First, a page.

**Redispatch-Based Electricity Trading**

Many E=
uropean countries have implemented a system of spot market trading of elect=
ricity that is redispatch-based [1]. Electricity is traded at power exchang=
es like the EEX in Leipzig, Germany. During these auctions, no or only a ce=
rtain part of the technical and physical constraints of electricity transpo=
rt through the transmission network are respected. For instance, in Germany=
, only a market clearing is imposed that yields the balance of traded produ=
ction and consumption. As a result of this drastic simplification, spot mar=
ket results do not have to be feasible with respect to transport through th=
e transmission network. If this turns out to be the case, traded quantities=
have to be redispatched such that the resulting quantities can actually be=
transported. Different systems of redispatch rules are implemented in Euro=
pe, e.g., cost-based redispatch in Austria, Switzerland, and Germany or mar=
ket-based redispatch in Belgium, Finland, France, or Sweden [2]). However, =
and independent of the actual redispatch system, this market design of spot=
market trading and redispatch yields a two-stage model that involves diffe=
rent agents and stakeholders like:

- producers owning conventional power plants or facilities for producing = power from renewables like sun or wind;
- consumers like municipal utilities or large industrial enterprises; and=
- transmission system operators (TSO) that control and maintain the trans= mission network and organize the redispatch.

It is shown in the literature that this system of electricity market des=
ign may yield significant decreases in total social welfare; see [2, 3] and=
the references therein. Thus, the natural question arises if and how diffe=
rent markets can be designed that yield higher welfare outcomes. This quest=
ion is currently an active field of research and involves the investigation=
of alternative systems like the introduction of zonal pricing [3, 4] or no=
dal pricing [3, 5].

**Mathematical Models**

From a =
mathematical point of view, the study of different market designs may intro=
duce the regulator or state as an additional agent that decides on certain =
questions like, e.g., the specification of the actual price zones in zonal =
pricing or the specification or regionally differentiated network fees. Sin=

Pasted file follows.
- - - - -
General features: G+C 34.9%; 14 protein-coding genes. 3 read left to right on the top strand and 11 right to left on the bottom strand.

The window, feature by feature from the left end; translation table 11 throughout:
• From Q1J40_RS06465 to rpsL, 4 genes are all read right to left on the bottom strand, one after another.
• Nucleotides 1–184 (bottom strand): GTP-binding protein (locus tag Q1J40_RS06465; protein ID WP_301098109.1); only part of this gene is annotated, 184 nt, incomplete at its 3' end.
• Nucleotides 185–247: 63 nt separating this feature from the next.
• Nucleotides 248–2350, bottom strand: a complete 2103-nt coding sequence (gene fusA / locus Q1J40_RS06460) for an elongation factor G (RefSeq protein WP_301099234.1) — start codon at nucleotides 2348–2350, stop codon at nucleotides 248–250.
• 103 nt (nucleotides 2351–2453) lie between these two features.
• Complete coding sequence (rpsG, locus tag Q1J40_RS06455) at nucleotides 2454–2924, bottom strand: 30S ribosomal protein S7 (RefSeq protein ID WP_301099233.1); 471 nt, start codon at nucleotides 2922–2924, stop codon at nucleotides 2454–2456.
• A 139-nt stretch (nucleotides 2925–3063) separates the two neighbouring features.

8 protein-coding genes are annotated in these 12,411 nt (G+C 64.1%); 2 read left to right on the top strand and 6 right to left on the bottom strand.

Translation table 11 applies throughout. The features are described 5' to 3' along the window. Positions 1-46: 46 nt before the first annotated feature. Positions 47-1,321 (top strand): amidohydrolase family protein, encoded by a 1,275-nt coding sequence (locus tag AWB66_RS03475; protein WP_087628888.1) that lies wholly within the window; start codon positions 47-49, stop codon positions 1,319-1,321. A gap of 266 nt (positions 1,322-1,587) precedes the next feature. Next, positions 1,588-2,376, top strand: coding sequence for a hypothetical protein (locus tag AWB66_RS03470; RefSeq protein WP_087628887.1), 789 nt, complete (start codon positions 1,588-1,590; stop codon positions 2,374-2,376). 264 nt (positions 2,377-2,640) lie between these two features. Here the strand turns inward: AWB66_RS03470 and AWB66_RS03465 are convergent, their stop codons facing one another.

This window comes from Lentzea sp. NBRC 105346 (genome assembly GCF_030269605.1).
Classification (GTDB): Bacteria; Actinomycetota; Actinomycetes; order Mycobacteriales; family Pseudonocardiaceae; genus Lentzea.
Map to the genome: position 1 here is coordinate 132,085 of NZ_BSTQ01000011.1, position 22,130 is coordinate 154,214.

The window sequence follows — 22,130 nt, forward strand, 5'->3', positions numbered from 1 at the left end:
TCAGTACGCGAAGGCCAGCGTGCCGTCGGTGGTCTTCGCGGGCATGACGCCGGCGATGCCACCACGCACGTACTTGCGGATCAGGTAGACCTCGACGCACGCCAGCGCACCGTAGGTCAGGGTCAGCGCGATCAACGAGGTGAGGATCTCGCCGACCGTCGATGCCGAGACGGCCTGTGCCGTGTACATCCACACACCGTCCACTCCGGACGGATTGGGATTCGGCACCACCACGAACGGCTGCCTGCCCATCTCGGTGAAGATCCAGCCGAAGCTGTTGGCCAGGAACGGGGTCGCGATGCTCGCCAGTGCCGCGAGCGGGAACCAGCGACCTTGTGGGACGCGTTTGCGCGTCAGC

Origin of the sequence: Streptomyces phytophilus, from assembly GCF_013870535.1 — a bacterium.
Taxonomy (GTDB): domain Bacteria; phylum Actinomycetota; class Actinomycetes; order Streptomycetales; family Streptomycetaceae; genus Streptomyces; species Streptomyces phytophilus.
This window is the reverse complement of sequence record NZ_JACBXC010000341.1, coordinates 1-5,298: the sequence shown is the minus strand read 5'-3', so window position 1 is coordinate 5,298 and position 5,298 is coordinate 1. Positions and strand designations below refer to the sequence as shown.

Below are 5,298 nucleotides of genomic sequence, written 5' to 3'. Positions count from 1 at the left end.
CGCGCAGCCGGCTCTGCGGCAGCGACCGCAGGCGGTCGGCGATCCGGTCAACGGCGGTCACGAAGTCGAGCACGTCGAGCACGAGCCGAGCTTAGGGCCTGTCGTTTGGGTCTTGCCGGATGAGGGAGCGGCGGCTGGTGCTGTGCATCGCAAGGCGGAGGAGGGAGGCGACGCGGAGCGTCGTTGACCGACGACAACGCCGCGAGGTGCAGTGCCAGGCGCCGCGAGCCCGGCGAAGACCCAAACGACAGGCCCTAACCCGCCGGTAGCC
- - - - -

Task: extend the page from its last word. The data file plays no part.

ce the regulator or state anticipates the influence of his decisions on the=
actions of all other agents, such a rigorous mathematical modeling has imp=
ortant implications on the overall model, since the decisions of the regula=
ting agent couples all other levels of the system, yielding a (typically mi=
xed-integer) multilevel optimization; cf., e.g., [6].

These models =
are extremely hard to solve [7, 8, 9]. Hence, there is a politically and so=
cial need to develop new mathematical theory and algorithms for solving rea=
listic instances of these models.**References**

[1] The European Commission. Commission Regulation (EU) 2015/1222 of 24 J=
uly 2015 establishing a guideline on capacity allocation and congestion man=
agement. 2015.

[2] V. Grimm, A. Martin, M. Schmidt, M. Weibelzahl, =
and G. Zo=CC=88ttl. "Transmission and Generation Investment in Electricity =
Markets: The Effects of Market Splitting and Network Fee Regimes." In: Euro=
pean Journal of Operational Research 254.2 (2016), pp. 493=E2=80=93509. DOI=
: 10.1016/j.ejor.2016.03.044.

[3] P. Holmberg and E. Lazarczyk. "Co=
ngestion management in electricity networks: Nodal, zonal and discriminator=
y pricing." In: (2012). Research Institute of Industrial Economics (IFN). D=
OI: 10.2139/ssrn.2055655.

[4] V. Grimm, T. Kleinert, F. Liers, M. S=
chmidt, G. Z=C3=B6ttl. "Optimal Price Zones of Electricity Markets: A Mixed=
-Integer Multilevel Model and Global Solution Approaches." 2017. Submitted.=
Preprint available at http://www.op=
timization-online.org/DB_HTML/2017/01/5799.html

[5] Joskow, P. =
(2008). "Lessons learned from electricity market liberalization." In: The E=
nergy Journal 29.2, pp. 9=E2=80=9342.

[6] S. Dempe, V. Kalashnikov,=
G. A. Pe=CC=81rez-Valde=CC=81s, and N. Kalashnykova. "Bilevel Programming =
Problems." In: Energy Systems. Springer, Berlin (2015).

[7] X. Deng=
. "Complexity Issues in Bilevel Linear Programming." In: Multilevel Optimiz=
ation: Algorithms and Applications. Ed. by A. Migdalas, P. M. Pardalos, and=
P. Va=CC=88rbrand. Boston, MA: Springer US, 1998, pp. 149=E2=80=93164. DOI=
: 10.1007/ 978-1-4613-0307-7_6.

[8] M. R. Garey and D. S. Johnson. =
Computers and Intractability: A Guide to the Theory of NP-Completeness. New=
York, NY, USA: W. H. Freeman & Co., 1979.

[9] L. Vicente, G. S=
avard, and J. Ju=CC=81dice. "Descent approaches for quadratic bilevel progr=
amming." In: Journal of Optimization Theory and Applications 81.2 (1994), p=
p. 379=E2=80=93399. DOI: 10.1007/BF02191670.

**Contributor**:

Prof. Martin Schmidt, Friedrich-Alexander-Universit=C3=A4t Erlangen-N=C3= =BCrnberg